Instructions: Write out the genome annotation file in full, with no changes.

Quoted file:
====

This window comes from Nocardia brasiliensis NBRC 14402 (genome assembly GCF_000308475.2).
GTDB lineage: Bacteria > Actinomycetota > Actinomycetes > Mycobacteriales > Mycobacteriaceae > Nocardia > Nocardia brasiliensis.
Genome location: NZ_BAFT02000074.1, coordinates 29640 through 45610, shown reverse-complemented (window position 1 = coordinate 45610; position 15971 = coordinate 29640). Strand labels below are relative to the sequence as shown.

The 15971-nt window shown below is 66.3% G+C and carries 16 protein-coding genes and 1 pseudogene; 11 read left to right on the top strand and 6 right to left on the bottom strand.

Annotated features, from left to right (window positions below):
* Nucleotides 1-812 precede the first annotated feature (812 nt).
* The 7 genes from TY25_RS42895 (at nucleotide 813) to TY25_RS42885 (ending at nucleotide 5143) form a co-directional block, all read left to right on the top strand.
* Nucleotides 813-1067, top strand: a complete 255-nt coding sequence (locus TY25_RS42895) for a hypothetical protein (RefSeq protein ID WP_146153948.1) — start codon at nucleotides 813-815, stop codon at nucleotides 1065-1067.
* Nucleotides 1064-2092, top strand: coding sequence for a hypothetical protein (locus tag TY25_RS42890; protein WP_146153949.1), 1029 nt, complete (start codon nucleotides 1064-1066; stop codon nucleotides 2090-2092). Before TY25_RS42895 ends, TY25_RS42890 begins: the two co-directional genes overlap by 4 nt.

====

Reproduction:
This window comes from Nocardia brasiliensis NBRC 14402 (genome assembly GCF_000308475.2).
GTDB lineage: Bacteria > Actinomycetota > Actinomycetes > Mycobacteriales > Mycobacteriaceae > Nocardia > Nocardia brasiliensis.
Genome location: NZ_BAFT02000074.1, coordinates 29640 through 45610, shown reverse-complemented (window position 1 = coordinate 45610; position 15971 = coordinate 29640). Strand labels below are relative to the sequence as shown.

The 15971-nt window shown below is 66.3% G+C and carries 16 protein-coding genes and 1 pseudogene; 11 read left to right on the top strand and 6 right to left on the bottom strand.

Annotated features, from left to right (window positions below):
* Nucleotides 1-812 precede the first annotated feature (812 nt).
* The 7 genes from TY25_RS42895 (at nucleotide 813) to TY25_RS42885 (ending at nucleotide 5143) form a co-directional block, all read left to right on the top strand.
* Nucleotides 813-1067, top strand: a complete 255-nt coding sequence (locus TY25_RS42895) for a hypothetical protein (RefSeq protein ID WP_146153948.1) — start codon at nucleotides 813-815, stop codon at nucleotides 1065-1067.
* Nucleotides 1064-2092, top strand: coding sequence for a hypothetical protein (locus tag TY25_RS42890; protein WP_146153949.1), 1029 nt, complete (start codon nucleotides 1064-1066; stop codon nucleotides 2090-2092). Before TY25_RS42895 ends, TY25_RS42890 begins: the two co-directional genes overlap by 4 nt.